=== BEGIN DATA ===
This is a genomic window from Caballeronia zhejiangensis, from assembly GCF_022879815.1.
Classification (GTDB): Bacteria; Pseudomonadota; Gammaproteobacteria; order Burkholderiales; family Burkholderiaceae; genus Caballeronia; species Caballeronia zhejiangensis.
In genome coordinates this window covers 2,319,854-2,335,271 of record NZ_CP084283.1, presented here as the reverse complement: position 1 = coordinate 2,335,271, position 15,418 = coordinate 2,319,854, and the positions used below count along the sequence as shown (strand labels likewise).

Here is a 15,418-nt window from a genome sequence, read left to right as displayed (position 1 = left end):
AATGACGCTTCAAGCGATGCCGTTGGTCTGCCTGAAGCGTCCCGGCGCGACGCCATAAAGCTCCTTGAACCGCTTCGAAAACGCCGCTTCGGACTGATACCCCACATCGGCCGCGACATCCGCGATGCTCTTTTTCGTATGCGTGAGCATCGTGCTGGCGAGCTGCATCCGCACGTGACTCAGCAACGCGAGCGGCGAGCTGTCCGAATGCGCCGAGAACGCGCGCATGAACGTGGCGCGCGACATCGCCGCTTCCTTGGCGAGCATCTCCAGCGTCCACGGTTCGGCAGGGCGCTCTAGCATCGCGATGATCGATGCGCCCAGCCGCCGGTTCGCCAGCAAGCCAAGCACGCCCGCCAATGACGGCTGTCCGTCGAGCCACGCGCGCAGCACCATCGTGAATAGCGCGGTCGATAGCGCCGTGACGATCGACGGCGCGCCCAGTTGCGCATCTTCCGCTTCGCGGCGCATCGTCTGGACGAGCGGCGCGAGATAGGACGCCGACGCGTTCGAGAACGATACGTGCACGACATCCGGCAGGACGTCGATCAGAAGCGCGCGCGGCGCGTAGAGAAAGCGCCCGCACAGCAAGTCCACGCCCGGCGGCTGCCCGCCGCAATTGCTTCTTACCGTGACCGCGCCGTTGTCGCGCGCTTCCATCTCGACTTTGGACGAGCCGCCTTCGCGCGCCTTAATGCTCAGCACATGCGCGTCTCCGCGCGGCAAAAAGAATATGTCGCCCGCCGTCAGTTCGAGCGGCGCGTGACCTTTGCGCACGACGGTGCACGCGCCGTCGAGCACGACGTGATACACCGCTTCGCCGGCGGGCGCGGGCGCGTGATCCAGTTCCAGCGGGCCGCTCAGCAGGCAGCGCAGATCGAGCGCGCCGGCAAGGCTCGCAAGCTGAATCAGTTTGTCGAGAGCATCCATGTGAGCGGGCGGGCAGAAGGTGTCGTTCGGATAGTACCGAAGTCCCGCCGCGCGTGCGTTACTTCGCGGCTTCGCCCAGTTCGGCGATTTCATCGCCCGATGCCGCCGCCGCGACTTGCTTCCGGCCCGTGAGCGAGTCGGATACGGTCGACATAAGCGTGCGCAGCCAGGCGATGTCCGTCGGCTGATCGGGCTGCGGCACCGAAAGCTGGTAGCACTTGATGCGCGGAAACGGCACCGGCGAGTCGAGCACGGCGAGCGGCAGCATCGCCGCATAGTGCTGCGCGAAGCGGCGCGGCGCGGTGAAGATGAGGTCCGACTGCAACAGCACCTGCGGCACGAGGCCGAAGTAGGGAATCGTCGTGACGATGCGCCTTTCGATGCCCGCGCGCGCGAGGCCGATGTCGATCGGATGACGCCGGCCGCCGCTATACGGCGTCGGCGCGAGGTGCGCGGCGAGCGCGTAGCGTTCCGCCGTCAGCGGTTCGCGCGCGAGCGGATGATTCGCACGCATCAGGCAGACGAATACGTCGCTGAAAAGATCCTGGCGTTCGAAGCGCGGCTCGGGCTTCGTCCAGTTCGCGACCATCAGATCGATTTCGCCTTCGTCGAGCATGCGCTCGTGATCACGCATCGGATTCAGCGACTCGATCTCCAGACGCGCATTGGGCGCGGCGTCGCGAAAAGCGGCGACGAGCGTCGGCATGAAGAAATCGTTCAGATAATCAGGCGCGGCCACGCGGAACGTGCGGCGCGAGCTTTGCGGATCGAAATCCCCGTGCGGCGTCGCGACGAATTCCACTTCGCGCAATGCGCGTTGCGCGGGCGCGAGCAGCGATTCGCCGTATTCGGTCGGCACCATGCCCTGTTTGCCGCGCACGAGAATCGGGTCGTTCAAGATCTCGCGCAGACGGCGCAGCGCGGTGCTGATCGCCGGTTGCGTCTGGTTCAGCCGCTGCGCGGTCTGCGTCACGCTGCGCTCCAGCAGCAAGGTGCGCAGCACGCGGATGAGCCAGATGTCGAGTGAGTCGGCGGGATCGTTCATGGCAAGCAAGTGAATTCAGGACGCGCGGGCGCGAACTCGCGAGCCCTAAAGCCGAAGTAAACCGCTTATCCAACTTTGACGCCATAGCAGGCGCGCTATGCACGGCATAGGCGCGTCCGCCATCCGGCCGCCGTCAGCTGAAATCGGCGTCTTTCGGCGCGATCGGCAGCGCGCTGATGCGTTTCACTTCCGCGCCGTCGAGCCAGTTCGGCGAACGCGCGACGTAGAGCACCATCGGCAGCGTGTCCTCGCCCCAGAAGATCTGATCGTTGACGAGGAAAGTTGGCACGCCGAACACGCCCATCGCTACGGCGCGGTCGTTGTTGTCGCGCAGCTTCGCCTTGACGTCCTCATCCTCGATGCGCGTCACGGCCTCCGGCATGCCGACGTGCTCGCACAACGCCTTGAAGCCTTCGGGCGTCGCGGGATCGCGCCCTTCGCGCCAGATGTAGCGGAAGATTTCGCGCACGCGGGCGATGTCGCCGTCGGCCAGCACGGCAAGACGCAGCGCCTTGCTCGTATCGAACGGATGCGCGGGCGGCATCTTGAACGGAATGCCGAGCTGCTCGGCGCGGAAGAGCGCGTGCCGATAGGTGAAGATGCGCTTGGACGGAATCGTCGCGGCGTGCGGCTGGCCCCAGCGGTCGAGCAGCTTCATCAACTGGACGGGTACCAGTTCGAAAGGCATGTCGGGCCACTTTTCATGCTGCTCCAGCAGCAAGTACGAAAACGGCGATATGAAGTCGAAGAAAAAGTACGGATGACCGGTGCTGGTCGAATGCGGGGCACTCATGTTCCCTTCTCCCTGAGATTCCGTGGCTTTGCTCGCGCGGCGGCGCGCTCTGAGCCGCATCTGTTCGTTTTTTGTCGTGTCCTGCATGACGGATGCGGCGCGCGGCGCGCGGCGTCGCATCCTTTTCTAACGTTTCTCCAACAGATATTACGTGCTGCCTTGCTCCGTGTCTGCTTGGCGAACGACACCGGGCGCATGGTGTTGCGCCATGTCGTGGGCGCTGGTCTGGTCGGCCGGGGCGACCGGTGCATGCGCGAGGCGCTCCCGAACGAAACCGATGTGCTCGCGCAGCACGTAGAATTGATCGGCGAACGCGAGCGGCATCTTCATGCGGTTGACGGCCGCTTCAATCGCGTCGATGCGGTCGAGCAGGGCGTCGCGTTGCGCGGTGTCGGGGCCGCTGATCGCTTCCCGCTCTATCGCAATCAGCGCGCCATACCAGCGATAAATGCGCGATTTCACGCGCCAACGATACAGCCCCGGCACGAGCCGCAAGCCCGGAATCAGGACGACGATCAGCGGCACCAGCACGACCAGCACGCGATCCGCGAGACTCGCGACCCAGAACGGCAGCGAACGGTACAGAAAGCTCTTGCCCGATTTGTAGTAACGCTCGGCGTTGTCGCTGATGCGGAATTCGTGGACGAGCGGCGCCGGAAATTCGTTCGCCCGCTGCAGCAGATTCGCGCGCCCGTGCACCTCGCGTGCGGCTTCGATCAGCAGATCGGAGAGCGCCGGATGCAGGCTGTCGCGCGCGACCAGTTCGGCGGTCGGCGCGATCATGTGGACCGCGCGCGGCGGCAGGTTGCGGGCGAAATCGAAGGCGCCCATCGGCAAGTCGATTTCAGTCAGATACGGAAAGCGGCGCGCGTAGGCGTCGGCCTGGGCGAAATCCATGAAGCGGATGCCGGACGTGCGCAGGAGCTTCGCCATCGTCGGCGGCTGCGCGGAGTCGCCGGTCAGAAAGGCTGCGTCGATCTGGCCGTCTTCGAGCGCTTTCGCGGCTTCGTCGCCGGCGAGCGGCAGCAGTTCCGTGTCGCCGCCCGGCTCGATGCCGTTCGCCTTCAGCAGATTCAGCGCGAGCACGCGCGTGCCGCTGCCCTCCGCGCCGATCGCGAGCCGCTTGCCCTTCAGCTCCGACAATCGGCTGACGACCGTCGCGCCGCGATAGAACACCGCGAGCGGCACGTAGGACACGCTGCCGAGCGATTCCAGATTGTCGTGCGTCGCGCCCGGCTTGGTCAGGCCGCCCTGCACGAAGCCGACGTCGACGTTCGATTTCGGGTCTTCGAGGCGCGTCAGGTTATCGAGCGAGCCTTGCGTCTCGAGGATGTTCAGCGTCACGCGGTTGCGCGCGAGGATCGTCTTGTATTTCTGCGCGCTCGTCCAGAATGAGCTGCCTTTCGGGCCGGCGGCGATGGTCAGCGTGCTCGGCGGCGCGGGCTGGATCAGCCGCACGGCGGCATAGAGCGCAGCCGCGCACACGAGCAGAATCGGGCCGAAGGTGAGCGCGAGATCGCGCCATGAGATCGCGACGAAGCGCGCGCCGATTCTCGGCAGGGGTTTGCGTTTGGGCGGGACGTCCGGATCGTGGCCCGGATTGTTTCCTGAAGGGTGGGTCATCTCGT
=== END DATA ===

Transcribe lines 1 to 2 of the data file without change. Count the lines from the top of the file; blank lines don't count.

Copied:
This is a genomic window from Caballeronia zhejiangensis, from assembly GCF_022879815.1.
Classification (GTDB): Bacteria; Pseudomonadota; Gammaproteobacteria; order Burkholderiales; family Burkholderiaceae; genus Caballeronia; species Caballeronia zhejiangensis.